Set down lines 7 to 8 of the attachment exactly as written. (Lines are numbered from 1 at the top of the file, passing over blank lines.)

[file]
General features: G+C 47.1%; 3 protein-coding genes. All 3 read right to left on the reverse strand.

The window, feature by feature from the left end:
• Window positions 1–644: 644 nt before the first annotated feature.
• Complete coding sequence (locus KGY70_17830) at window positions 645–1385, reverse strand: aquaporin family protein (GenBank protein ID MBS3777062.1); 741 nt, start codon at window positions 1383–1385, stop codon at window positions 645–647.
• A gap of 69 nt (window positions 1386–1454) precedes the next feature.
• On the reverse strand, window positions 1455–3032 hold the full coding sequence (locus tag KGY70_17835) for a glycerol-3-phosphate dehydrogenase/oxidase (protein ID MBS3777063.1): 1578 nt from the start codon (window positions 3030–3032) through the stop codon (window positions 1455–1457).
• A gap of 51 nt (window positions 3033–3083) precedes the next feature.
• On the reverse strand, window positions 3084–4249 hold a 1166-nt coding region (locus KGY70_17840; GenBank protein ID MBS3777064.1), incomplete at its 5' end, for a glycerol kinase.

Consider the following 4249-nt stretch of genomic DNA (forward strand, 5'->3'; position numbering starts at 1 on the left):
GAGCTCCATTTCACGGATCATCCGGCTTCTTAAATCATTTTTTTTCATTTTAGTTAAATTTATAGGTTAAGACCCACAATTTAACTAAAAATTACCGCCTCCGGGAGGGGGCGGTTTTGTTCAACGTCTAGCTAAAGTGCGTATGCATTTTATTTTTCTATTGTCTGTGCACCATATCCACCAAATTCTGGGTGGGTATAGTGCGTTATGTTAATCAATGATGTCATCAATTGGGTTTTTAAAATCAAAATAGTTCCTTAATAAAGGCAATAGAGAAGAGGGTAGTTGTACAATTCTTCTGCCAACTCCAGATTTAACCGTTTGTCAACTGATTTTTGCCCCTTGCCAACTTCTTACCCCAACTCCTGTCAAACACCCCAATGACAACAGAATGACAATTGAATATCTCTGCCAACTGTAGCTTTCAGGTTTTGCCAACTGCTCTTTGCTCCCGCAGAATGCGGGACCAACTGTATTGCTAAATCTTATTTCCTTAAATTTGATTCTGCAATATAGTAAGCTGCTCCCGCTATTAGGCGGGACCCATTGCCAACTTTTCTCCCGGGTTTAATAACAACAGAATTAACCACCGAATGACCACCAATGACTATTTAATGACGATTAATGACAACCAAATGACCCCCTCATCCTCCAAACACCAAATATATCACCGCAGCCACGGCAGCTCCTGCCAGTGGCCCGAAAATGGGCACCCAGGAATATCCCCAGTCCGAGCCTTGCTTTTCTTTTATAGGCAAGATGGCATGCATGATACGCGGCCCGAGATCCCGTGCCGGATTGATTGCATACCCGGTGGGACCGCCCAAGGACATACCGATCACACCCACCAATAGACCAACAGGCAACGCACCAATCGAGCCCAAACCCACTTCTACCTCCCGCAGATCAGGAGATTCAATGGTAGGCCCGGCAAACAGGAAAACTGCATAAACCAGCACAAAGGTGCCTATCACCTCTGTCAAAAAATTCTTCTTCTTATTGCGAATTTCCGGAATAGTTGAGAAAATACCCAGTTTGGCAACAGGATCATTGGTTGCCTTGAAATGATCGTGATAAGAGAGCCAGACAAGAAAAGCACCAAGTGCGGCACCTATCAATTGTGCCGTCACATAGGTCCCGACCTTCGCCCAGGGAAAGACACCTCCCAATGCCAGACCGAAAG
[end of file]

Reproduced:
• A gap of 51 nt (window positions 3033–3083) precedes the next feature.
• On the reverse strand, window positions 3084–4249 hold a 1166-nt coding region (locus KGY70_17840; GenBank protein ID MBS3777064.1), incomplete at its 5' end, for a glycerol kinase.